Tuesday, May 27, 2008

Monster Quakes Set Off Global Tremors

May 26, 2008

Massive earthquakes—such as the magnitude 9 quake that sparked the deadly Indian Ocean tsunami in 2004—can set off smaller tremors around the globe, a new study shows.

Traditional aftershocks occur close to the time of the original earthquake—often within days or a few weeks—as the earth adjusts to changes caused by the slippage along the original fault.

But smaller, more distant earthquakes can be triggered as low-frequency vibrations—somewhat like ocean swells—pass over faults. Such waves can't be felt by people standing on the ground.

It's too early to know if the recent deadly earthquake in China also triggered its own swarm of distant tremors, but "it wouldn't surprise me in the least," said study lead author Tom Parsons of the U.S. Geological Survey in Menlo Park, California.

Fault Stress

Vibrations from a big quake momentarily reduce the locking pressures on faults, allowing them to slip, Parsons said.

"That puts a temporary stress on a fault," Parsons added. "That's small, but [sometimes] appears to be enough to trigger an earthquake."

(Set off your own earthquake in an interactive simulation.)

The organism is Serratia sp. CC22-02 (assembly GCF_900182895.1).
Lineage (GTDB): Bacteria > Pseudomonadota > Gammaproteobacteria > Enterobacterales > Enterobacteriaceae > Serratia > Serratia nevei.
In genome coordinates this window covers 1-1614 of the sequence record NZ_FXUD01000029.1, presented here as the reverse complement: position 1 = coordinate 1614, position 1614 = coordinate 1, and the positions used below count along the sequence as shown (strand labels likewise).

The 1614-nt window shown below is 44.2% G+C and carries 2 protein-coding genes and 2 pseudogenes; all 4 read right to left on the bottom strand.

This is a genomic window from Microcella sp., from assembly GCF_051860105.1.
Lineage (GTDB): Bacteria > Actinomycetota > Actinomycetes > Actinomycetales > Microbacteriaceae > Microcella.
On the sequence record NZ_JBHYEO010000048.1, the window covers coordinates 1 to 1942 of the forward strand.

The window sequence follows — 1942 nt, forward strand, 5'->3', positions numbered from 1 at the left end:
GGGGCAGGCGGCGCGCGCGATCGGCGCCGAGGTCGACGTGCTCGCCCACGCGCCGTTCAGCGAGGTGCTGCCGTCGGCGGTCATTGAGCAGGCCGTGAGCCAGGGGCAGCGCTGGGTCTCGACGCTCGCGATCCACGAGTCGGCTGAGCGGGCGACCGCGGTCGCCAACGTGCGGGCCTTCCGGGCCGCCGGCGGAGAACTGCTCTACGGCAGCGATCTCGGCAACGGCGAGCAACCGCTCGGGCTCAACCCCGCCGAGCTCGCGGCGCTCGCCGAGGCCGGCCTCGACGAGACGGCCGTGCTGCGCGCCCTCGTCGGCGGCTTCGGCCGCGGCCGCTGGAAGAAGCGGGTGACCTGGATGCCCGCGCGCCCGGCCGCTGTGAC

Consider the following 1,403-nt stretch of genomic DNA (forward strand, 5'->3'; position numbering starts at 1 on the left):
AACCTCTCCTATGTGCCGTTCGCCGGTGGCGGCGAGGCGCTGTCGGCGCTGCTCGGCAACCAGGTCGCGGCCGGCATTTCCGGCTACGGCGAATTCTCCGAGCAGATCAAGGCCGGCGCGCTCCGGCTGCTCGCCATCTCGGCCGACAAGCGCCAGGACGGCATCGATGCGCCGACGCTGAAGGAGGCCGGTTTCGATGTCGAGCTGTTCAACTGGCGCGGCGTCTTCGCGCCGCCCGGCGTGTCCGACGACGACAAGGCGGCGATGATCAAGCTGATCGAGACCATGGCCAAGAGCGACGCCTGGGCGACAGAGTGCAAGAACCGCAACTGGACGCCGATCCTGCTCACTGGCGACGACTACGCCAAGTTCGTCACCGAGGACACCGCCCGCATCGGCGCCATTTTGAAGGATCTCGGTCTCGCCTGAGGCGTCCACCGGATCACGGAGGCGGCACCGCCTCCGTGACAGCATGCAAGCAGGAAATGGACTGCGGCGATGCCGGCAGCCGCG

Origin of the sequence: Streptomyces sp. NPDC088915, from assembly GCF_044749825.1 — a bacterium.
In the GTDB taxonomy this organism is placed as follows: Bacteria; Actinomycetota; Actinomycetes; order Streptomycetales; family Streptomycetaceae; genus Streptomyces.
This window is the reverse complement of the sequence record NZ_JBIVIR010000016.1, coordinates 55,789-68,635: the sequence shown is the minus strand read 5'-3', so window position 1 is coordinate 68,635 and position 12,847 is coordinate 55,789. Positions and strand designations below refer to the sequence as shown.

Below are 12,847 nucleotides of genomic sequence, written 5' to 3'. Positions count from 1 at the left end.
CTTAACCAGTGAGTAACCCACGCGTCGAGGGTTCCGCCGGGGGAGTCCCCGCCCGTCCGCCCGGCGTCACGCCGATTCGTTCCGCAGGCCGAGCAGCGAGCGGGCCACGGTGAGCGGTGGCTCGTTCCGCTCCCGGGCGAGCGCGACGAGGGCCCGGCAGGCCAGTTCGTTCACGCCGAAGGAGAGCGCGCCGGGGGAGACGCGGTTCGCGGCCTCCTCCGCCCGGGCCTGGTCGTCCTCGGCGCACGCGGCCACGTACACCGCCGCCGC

To figure out how often this happens, Parsons and colleagues examined records of 15 major earthquakes with magnitudes of 7 or greater.

The scientists were able to correlate distant vibrations passing through various parts of the globe with the occurrence times of smaller, local earthquakes in 12 of the 15 events studied.

Flood Threat Prompts Evacuations in Quake-Hit China

Audra Ang in Mianyang, China
Associated Press
May 27, 2008

Potentially catastrophic flooding prompted emergency evacuations in China's Sichuan Province on Tuesday, even as aftershocks continued to batter the region and the threat of disease loomed for millions of refugees.

About 80,000 people were evacuated downstream of Tangjiashan, an unstable earthquake-created dam that is threatening to collapse.

The lake, near the town of Beichuan, is the largest of some 35 new bodies of water created by river-blocking rubble after a magnitude 7.9 earthquake struck Sichuan May 12.

Some rising floodwaters have already swallowed villages, though only Tangjiashan posed a risk of another big catastrophe.

Hundreds of troops were working around the clock to dig a channel that would divert the rising waters before they breach the top of the rubble wall.

Officials fear the loose soil and debris wall could crumble easily if the water starts cascading over the top, sending a torrent flooding down into the valley below.

Tangjiashan now holds 34 billion gallons (130 billion liters) of water and was rising by more than three feet (a meter) every 24 hours, the official Xinhua News Agency reported.